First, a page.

Do Horseshoe Crab Migrate? If so, how far?
These and other questions are the focus of Limulus watch, a citizen scientist initiative whose goal is to identify, tag and record nesting horseshoe crab population numbers to better manage these important marine animals. Resighting is one method of tracking crab migration, populations and health. Fall 2017 – Spring 2018 saw a 6.3 percent resighting rate. Several resights were credited to the general public, being reported by citizens at large according to Dr. Jane Brockmann, UF Emeritus Professor. “Resighting pins are provided by U.S, Fish and Wildlife Service when qualifying tag information is reported” stated Brockmann.
Nature Coast Master Gardeners were tagged for special acomplishments.
The Migrating Crab Award – for surveying the most sites in one season, was presented to Linda Redditt and Linda ‘Digger’ Headley.
The Golden Awl Award – presented to Deborah Goad in recognition of the most tagged crabs.
Goad also bagged the Terminal Molt Award for most volunteer hours during the season. Goad (John) and George, provided leadership to the Seahorse Key sites. They made surveying a pleasant experience for novice participants Carol ‘Crab Whisperer’ Wood and myself. I admit feeling hesitant to handle crabs, with all the flailing legs. However, I soon found my niche. Three hours of measuring and tagging passed quickly.
“Seventeen volunteers were trained in 2016, 79 in 2017 and 113 unique participants in 2018” reported Savannah Berry, Ph.D. University of Florida Regional Specialized Agent – Coastal Ecosystems, during the season finale at Nature Coast Biological Station, Cedar Key.
A Stroll in the Surf.
On full and new moons in fall and spring, horseshoe crab congregate at high tide to breed. They prefer sandy sites in bays or inlets, protected from
waves. Crab watch participants count and record horseshoe crab numbers at specific sites. Mating pair as well as single “satellite” males are included in the count. In addition, surveyors scout for previously tagged “resight” crabs. Crabs are collected, weighed and data recorded. Measurement is taken at the shell’s widest point. Shell damage, missing limbs, tail injury and approximate age are documented. Identification tag number are assigned. A small hole is made through the shell and the barbed tag installed. Typically, identification tags are placed on the left side of the shell. That’s the crabs left, when tail is pointed toward you. Finally, tagged crab are released at shoreline.
Florida’s horseshoe crab serve an important ecological function. Eggs are a food source for migratory birds and shore birds. Likewise, sea turtles, fish and true crabs feed on eggs and horseshoe larva.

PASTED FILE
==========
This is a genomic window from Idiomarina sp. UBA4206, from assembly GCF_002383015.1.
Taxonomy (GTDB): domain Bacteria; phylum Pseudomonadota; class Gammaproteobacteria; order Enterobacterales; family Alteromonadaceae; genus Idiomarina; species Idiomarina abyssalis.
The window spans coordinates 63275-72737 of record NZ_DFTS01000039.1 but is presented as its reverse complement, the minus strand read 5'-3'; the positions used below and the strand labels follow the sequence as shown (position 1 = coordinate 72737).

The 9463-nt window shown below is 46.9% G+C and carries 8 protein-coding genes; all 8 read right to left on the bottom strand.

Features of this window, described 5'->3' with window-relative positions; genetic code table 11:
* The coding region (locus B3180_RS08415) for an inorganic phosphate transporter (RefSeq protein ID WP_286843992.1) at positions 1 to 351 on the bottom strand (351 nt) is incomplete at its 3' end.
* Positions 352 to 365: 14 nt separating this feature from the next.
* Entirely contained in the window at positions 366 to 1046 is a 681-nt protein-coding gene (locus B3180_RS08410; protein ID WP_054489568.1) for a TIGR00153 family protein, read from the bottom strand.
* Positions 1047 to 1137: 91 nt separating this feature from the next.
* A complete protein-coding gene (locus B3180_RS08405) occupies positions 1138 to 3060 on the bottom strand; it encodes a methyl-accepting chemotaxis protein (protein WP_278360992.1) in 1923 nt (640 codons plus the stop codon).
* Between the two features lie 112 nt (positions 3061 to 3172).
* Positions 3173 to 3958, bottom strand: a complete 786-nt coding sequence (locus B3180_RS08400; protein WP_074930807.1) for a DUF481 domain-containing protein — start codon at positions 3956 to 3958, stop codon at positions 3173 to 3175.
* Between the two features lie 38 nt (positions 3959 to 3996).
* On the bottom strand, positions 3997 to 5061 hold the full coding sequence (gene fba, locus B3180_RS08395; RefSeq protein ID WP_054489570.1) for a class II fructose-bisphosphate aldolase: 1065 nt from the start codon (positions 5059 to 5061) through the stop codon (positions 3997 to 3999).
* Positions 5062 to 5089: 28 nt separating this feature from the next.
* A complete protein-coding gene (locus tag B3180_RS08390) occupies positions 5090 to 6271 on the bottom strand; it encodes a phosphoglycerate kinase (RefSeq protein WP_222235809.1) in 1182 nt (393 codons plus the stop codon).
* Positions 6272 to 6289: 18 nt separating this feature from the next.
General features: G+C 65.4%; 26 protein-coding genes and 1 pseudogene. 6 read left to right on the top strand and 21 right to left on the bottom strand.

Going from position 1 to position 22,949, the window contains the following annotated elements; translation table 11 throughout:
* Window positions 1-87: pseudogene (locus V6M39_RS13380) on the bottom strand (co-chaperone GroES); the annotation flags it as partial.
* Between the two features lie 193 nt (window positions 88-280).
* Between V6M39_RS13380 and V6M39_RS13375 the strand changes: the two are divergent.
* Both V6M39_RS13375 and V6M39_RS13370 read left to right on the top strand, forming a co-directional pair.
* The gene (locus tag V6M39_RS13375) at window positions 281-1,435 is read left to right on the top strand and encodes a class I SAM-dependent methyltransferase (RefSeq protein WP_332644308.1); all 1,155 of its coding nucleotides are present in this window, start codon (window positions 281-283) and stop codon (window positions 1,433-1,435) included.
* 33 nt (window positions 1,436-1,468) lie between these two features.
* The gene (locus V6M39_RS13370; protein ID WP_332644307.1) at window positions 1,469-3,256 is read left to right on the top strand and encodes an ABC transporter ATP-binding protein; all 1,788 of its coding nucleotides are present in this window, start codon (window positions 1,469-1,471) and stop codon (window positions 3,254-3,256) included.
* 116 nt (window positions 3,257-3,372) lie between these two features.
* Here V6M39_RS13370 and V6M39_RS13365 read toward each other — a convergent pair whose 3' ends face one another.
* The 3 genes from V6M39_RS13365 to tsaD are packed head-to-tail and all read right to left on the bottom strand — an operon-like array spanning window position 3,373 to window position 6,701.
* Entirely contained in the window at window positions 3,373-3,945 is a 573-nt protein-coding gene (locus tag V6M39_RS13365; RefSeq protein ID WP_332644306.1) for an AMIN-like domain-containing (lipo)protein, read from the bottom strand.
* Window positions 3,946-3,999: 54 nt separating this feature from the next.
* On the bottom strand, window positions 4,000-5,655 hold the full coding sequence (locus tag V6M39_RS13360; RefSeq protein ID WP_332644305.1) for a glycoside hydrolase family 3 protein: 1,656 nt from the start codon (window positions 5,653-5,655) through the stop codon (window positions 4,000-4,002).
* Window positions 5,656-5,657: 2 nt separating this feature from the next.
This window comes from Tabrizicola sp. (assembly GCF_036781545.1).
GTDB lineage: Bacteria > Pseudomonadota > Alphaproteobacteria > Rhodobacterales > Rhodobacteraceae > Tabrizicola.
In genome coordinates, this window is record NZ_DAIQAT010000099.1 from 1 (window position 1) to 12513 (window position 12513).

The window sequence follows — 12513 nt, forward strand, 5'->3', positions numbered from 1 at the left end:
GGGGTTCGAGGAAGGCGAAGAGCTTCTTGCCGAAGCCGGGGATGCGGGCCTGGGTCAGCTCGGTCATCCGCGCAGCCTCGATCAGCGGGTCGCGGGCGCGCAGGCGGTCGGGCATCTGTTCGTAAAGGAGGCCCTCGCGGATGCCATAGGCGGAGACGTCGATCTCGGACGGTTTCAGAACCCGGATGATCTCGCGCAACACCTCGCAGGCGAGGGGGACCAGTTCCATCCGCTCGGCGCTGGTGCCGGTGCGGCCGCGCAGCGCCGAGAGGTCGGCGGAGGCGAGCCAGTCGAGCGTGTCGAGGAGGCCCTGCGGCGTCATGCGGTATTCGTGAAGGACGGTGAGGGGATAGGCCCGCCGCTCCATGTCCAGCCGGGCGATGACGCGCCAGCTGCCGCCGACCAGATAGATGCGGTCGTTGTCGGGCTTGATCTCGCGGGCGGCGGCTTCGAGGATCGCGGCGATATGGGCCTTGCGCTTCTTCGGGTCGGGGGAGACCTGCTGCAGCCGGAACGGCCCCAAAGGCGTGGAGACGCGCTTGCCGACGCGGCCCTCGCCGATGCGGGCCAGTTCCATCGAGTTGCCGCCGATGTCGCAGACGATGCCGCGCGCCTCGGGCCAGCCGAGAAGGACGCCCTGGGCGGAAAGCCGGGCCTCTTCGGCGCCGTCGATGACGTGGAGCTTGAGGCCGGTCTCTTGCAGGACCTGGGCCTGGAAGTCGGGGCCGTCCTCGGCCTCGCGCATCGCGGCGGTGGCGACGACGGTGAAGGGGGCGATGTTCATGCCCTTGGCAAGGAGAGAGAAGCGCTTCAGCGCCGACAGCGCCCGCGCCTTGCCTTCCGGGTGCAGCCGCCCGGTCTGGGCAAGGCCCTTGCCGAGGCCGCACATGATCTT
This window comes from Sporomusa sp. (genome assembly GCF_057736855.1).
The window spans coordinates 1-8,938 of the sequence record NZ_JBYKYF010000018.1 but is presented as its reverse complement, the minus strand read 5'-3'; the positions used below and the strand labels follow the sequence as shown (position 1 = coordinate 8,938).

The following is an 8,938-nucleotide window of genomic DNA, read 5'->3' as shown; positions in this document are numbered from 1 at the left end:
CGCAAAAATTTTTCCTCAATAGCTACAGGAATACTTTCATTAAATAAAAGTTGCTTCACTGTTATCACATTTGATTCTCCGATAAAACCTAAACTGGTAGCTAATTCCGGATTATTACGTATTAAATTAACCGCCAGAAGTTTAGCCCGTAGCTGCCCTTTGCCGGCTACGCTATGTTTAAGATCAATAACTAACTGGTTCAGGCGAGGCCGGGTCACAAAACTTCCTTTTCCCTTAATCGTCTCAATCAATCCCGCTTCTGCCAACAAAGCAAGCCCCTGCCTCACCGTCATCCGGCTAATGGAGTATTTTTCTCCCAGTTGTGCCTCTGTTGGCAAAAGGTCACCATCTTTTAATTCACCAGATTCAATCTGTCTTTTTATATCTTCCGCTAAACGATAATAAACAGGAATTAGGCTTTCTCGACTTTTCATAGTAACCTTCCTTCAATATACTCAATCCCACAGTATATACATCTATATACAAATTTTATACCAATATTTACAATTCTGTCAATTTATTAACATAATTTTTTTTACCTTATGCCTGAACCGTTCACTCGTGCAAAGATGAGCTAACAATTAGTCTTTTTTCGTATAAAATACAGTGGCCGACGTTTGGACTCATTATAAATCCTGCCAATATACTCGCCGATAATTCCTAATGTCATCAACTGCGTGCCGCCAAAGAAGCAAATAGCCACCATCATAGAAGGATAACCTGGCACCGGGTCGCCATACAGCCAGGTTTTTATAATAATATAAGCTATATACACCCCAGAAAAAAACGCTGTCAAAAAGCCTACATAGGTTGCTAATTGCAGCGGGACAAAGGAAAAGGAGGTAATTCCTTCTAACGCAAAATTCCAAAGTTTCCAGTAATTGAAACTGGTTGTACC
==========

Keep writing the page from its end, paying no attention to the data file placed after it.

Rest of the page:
Medical and Economic Impacts
Along the northeast United States, horseshoe crab are harvested for used in human medicine. Blood is extracted from the heart of wild caught horseshoe crab. Most horseshoe crab survive the procedure and are released alive. Horseshoe crab have blue, copper-based blood that contains a special clotting agent, Limulus Amebocyte Lysate (LAL). LAL clots when exposed to endotoxins, chemical poisons released by certain infectious bacteria. The LAL test is extremely sensitive. As a result, it is the standard for testing all injectables since 1987. The U.S. Food and Drug Administration, requires LAL tests on all human and animal injectable and intravenous drugs. Likewise, on medical devices used to deliver these injectable drugs, and all prosthetic devices (such as hip replacements or heart valves).
What you can do.
Horseshoe crab don’t bite or sting, However sharp spines rim the lower shell edge. Therefore, handle from the shell’s upper portion. Gently lift crab from the sand by placing your hands around the front edges of the shell, with tail facing away from you. Never pick up a crab by its tail. This may permanently damage the joint at its base or break the tail. The tail helps to steer and right the crab if turned upside down.
Black congratulated participants for launching these original Florida sites. Foundational sites were seven areas on Cedar Key Island (Levy County), New Smyrna Beach (Volusia) and Fort Desoto (Pinellas County). Two sites at Bald Point State Park (Franklin County), Shired Island (Dixie County) and Hagans Cove (Taylor County) were added in 2017. Spring of 2018 brought in an additional three beaches at Fort Clinch State Park (Nassau County). Plans are to expand to forty coastal sites in 2019. Contact Tiffany Black, 352-543-1080 or email firstname.lastname@example.org to participate or for more information.
All extension and services are open to all without regard to race, color, age, sex, religion, national origin or handicap.